Although the Middle East peace process remains stalled, June was a good month for longtime peace champion, Israeli President Shimon Peres. On June 13, President Barack Obama presented him with the Medal of Freedom -- America's highest civilian honor -- during a formal White House dinner. President Obama heaped praise upon the popular Israeli statesman, calling him "a warrior for peace" who has fought for "peace, security and dignity, for Israelis and Palestinians and all Israel's Arab neighbors." Upon his return to Israel, Peres served as celebrity host of his own star-studded Presidential Conference, an annual event that this year drew such luminaries as Henry Kissinger, Tony Blair, and an assortment of political figures, diplomats, security experts, entrepreneurs, economists, writers, and Nobel laureates. The theme of the conference, "Facing Tomorrow," encompassed many topics, among them the prospects for Israeli-Palestinian peace.
I had the privilege of attending the bloggers session hosted by the Israeli President and took the liberty of asking him whether he agreed with those observers who have been arguing that time is running out for a two-state solution to the Israeli-Palestinian conflict. Peres's response was telling. "The right thing [to do] is to make peace right away so that [time] won't run out," he said, before quickly adding: "You need also patience in life." He spent the next minute or so extolling the virtue of patience and rejecting the notion that the two-state option is becoming irrelevant -- only to reemphasize the critical importance of this solution: "There is no better solution, and a just one, for the Palestinians and us than to have two states living in peace and trying to help each other instead of fighting each other," he concluded.
Peres, indeed, knows a bit about patience, having worked tirelessly for Mideast peace for decades. He has seen ups and downs in the unfolding drama of "the peace process," having been a key player in the historic Oslo accords of the mid-1990s. In the last three years, Peres' patience has been tested by the deadlock in peace talks since the ascension to power over three years ago of Benjamin Netanyahu, who refused to continue the talks from where his predecessor, Ehud Olmert, had left off. Netanyahu has led the most right-wing government since that of his mentor, Prime Minister Yitzhak Shamir, who died last weekend.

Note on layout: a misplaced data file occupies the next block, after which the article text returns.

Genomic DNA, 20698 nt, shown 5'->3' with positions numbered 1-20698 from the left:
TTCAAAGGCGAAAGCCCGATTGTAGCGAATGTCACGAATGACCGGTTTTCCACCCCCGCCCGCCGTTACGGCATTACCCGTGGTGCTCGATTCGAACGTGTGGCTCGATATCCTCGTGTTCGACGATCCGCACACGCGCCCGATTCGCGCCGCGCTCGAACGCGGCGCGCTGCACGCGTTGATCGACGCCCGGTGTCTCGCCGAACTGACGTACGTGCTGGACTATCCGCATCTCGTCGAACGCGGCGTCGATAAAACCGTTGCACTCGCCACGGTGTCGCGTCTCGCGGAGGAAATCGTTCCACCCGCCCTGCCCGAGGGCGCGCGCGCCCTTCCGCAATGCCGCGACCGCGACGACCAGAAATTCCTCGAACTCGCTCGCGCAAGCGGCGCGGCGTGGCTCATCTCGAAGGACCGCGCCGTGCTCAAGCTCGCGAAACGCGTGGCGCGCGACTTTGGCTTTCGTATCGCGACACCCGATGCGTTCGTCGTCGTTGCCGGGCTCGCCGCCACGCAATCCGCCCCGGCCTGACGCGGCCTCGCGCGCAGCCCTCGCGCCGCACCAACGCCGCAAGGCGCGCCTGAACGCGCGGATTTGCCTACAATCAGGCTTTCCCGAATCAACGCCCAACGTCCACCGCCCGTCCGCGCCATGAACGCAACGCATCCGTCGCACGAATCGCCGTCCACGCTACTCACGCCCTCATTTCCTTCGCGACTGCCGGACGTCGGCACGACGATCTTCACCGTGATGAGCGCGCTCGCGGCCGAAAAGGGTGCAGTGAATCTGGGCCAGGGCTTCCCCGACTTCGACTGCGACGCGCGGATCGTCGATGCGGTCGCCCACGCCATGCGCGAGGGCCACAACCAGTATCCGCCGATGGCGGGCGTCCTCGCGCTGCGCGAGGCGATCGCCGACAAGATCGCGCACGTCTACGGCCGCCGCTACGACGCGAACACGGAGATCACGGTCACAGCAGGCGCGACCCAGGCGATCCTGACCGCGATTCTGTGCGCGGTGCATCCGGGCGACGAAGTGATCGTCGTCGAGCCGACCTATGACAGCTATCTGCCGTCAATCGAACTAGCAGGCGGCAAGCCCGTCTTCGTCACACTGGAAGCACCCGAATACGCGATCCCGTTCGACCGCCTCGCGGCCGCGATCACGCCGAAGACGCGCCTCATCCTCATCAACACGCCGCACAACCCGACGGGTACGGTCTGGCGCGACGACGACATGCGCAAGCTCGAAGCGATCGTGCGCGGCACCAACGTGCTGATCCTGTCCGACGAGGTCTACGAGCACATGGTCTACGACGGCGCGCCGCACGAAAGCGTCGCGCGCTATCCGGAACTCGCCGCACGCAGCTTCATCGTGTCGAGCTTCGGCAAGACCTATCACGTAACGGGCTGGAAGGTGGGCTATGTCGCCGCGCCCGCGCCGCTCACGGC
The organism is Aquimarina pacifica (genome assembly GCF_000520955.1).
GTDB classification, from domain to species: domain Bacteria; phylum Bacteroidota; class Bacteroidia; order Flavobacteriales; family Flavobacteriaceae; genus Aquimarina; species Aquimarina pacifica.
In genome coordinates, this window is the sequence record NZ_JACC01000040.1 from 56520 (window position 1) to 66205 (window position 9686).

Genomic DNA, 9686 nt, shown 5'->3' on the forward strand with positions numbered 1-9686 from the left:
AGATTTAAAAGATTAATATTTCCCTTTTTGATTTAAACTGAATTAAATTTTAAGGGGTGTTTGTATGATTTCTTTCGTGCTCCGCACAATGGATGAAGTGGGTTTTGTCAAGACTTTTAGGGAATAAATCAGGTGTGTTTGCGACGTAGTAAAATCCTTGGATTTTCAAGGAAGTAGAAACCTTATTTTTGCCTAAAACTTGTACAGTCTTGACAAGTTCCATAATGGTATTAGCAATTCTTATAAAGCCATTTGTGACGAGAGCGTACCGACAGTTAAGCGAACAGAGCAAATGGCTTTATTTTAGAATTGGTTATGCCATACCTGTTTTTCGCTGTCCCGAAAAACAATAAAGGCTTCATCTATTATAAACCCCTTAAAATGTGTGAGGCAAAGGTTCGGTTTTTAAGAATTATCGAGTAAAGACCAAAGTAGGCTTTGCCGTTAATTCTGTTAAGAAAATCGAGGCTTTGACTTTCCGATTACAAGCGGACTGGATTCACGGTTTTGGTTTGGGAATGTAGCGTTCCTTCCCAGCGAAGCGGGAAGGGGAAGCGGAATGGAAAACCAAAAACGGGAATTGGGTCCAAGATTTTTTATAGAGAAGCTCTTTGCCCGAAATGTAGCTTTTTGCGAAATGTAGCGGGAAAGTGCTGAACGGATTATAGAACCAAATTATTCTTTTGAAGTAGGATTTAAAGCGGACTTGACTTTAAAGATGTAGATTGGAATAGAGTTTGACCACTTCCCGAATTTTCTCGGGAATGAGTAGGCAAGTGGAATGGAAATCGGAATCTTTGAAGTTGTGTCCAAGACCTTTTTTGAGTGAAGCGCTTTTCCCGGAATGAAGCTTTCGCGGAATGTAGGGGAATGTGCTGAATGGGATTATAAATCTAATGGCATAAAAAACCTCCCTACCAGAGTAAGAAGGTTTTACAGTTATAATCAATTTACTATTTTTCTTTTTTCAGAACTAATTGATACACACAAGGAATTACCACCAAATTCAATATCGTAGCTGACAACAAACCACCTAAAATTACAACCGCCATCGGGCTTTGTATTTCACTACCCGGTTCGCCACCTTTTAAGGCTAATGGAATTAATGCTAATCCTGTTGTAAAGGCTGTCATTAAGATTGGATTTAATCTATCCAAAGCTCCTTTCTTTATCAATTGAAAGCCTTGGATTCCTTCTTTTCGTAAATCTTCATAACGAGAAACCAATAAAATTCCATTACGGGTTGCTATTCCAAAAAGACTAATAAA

In these last three years of diplomatic stalemate, Peres has been frustrated by the intransigence on both sides. Not surprisingly, he has typically been more critical of the behavior of the Palestinians -- publicly, at least -- than with that of his own country's leadership. These days, however, he appears to be far more exasperated with Netanyahu than with President Mahmoud Abbas, Netanyahu's Palestinian counterpart. Not that he has chastised the Prime Minister publicly on the matter. In his largely ceremonial role, Peres has been careful not to overstep his authority or to come across as overly political. But there are signs that Peres's patience with Netanyahu is wearing thin.
Since Netanyahu's election, Peres has sought to influence him on key security matters including the Iranian nuclear program and the diplomatic stalemate with the Palestinians. Early on, he was among Netanyahu's most reliable cheerleaders abroad, urging Abbas to "trust Netanyahu" and conclude an agreement with him while repeatedly assuring a skeptical Obama administration that Netanyahu was determined to reach a two-state peace deal -- "He came from the right, but he's no longer a rightist," insisted Peres. In the last year, however, Peres has been notably less vocal in this regard. In interviews, including one conducted by this writer in April, Peres has studiously evaded questions about Netanyahu's level of commitment to peacemaking.
Privately, he has reportedly expressed disagreements with Netanyahu's policies and is said to be quite flustered by him. Publicly, though, he prefers -- for now, at least -- to promote peace while avoiding a public confrontation with Netanyahu.
At the same time, Peres has not shied away from lauding Abbas, whom he continues to see as"a worthy partner" who "can deliver the goods." Last December, Peres revealed that he and Abbas had held secret negotiations, with Netanyahu's consent, in an effort to revive the peace process. However, Netanyahu ordered that these talks be aborted in order "to give the International Quartet a chance" to promote its own proposals, which have since fallen by the wayside.
With the peace process frozen and Washington focused on the elections, not even the most optimistic among political observers believes that an agreement will be reached this year. As Peres turns 89 next month, it will be interesting to see how he squares his counsel of patience with a his warning that, if a two-state agreement is not reached soon,